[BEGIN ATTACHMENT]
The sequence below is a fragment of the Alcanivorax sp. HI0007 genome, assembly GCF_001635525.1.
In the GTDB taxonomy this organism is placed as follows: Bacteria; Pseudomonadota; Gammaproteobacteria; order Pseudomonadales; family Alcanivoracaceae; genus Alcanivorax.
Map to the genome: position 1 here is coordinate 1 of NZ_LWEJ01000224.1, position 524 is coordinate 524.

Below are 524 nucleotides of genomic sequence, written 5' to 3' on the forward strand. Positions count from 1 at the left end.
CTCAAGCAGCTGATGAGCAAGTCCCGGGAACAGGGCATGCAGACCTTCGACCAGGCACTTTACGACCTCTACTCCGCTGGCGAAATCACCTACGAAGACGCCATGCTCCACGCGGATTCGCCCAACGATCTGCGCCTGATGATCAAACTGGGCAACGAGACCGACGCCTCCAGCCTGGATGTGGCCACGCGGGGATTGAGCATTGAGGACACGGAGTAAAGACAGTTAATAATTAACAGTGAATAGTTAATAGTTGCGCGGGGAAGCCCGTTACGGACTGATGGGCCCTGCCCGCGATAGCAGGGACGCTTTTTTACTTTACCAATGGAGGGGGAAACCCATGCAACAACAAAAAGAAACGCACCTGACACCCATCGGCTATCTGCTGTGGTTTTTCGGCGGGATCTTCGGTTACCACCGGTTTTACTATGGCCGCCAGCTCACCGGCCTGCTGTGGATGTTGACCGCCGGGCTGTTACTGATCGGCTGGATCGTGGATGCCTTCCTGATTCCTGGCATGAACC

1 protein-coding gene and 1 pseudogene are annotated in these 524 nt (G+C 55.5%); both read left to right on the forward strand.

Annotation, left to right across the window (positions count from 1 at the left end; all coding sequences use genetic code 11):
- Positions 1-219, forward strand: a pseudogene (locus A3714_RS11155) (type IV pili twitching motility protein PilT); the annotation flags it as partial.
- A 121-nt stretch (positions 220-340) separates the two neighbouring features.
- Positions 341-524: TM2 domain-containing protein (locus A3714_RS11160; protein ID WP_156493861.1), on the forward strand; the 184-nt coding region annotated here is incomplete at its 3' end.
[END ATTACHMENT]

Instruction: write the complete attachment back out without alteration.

The sequence below is a fragment of the Alcanivorax sp. HI0007 genome, assembly GCF_001635525.1.
In the GTDB taxonomy this organism is placed as follows: Bacteria; Pseudomonadota; Gammaproteobacteria; order Pseudomonadales; family Alcanivoracaceae; genus Alcanivorax.
Map to the genome: position 1 here is coordinate 1 of NZ_LWEJ01000224.1, position 524 is coordinate 524.

Below are 524 nucleotides of genomic sequence, written 5' to 3' on the forward strand. Positions count from 1 at the left end.
CTCAAGCAGCTGATGAGCAAGTCCCGGGAACAGGGCATGCAGACCTTCGACCAGGCACTTTACGACCTCTACTCCGCTGGCGAAATCACCTACGAAGACGCCATGCTCCACGCGGATTCGCCCAACGATCTGCGCCTGATGATCAAACTGGGCAACGAGACCGACGCCTCCAGCCTGGATGTGGCCACGCGGGGATTGAGCATTGAGGACACGGAGTAAAGACAGTTAATAATTAACAGTGAATAGTTAATAGTTGCGCGGGGAAGCCCGTTACGGACTGATGGGCCCTGCCCGCGATAGCAGGGACGCTTTTTTACTTTACCAATGGAGGGGGAAACCCATGCAACAACAAAAAGAAACGCACCTGACACCCATCGGCTATCTGCTGTGGTTTTTCGGCGGGATCTTCGGTTACCACCGGTTTTACTATGGCCGCCAGCTCACCGGCCTGCTGTGGATGTTGACCGCCGGGCTGTTACTGATCGGCTGGATCGTGGATGCCTTCCTGATTCCTGGCATGAACC

1 protein-coding gene and 1 pseudogene are annotated in these 524 nt (G+C 55.5%); both read left to right on the forward strand.

Annotation, left to right across the window (positions count from 1 at the left end; all coding sequences use genetic code 11):
- Positions 1-219, forward strand: a pseudogene (locus A3714_RS11155) (type IV pili twitching motility protein PilT); the annotation flags it as partial.
- A 121-nt stretch (positions 220-340) separates the two neighbouring features.
- Positions 341-524: TM2 domain-containing protein (locus A3714_RS11160; protein ID WP_156493861.1), on the forward strand; the 184-nt coding region annotated here is incomplete at its 3' end.